This study investigated the relationship between parenting style, mental health, and help- seeking behaviors in adolescence based on an online survey distributed to college students. The study consisted of questions on demographics, mental health, family relations, and a version of the Parenting Styles and Dimension Questionnaire - Short Form which was used to collect data on the parenting style participants were raised with. The researchers hypothesized that participants that grew up with more authoritarian parents, those that exhibited lower warmth and granting of autonomy but higher strictness, would be more likely to suffer from mental health issues but less likely to exhibit help-seeking behaviors. Results indicate that those with authoritarian parents had higher suicidality, less help-seeking behaviors, and were more likely to have more negative mental health outcomes. These results can help to develop strategies for promoting health and well-being in youth and families.
- To evaluate the impact of parenting style on adolescent help-seeking behaviors.
- To evaluate the impact of parenting style on adolescent mental health and suicidality.
- To inform approaches to connecting adolescents to mental health services.
Subject Codes: mental health, health care, parent-child relationships
Population Codes: adolescence
Method and Approach Codes: quantitative methodology
125C-04: Focusing on Resilience of First-Generation College Students: A Person-Centered Approach
Youngjin Kang; Kwangman Ko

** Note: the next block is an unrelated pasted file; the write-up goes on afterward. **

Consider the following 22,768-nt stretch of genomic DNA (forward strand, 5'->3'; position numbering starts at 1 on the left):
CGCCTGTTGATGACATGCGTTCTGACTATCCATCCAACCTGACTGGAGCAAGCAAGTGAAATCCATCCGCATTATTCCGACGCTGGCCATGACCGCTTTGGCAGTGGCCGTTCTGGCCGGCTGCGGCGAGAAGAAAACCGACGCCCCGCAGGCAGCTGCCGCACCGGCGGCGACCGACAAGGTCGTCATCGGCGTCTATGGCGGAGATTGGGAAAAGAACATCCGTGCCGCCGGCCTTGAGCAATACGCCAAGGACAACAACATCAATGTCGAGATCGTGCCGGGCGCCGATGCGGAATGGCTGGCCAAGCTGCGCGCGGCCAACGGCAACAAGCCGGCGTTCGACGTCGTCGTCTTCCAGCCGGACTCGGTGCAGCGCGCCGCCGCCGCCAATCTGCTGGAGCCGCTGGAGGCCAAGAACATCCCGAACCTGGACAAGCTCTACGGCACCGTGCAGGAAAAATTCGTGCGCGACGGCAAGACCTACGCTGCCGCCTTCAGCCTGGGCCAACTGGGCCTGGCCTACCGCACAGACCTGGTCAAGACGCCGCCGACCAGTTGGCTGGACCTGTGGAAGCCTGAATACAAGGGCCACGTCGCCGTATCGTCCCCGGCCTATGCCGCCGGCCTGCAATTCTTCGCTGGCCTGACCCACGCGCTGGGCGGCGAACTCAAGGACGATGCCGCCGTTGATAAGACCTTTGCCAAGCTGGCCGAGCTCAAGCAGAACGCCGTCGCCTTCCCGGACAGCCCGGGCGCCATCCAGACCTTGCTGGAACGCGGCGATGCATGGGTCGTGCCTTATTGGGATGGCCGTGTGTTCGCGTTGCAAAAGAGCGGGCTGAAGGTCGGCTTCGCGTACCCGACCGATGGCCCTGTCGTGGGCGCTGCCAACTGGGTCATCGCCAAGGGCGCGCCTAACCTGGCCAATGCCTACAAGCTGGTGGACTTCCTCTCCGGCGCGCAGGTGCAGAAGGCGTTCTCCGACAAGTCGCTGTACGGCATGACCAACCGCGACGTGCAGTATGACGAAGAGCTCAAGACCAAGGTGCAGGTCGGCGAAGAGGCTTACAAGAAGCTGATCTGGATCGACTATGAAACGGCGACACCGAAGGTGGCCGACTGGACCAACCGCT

Success of first-generation college students (FGCSs) is important for universities and communities. However, their difficulty adjusting to college life compared to their peers has been consistently reported although universities have implemented various measures to help them. Given the current limitation of these measures that see FGCSs homogeneous focusing on weaknesses, a positive perspective is needed, particularly focusing on strengths. Guided by a resilient perspective, the purpose of the current study was to examine FGCSs’ strengths and investigate whether groupings could be identified from their pattern of strengths in the multiple domains by using a person-centered approach. A latent profile analysis was conducted to determine subgroups of FGCS participants and MANOVA was run to identify profile group differences in their mental health, drop-out intention, and demographic characteristics. Our study results suggest FGCSs are heterogeneous in their strengths. Therefore, subgroup characteristics should be considered in generating polices that assist their college life.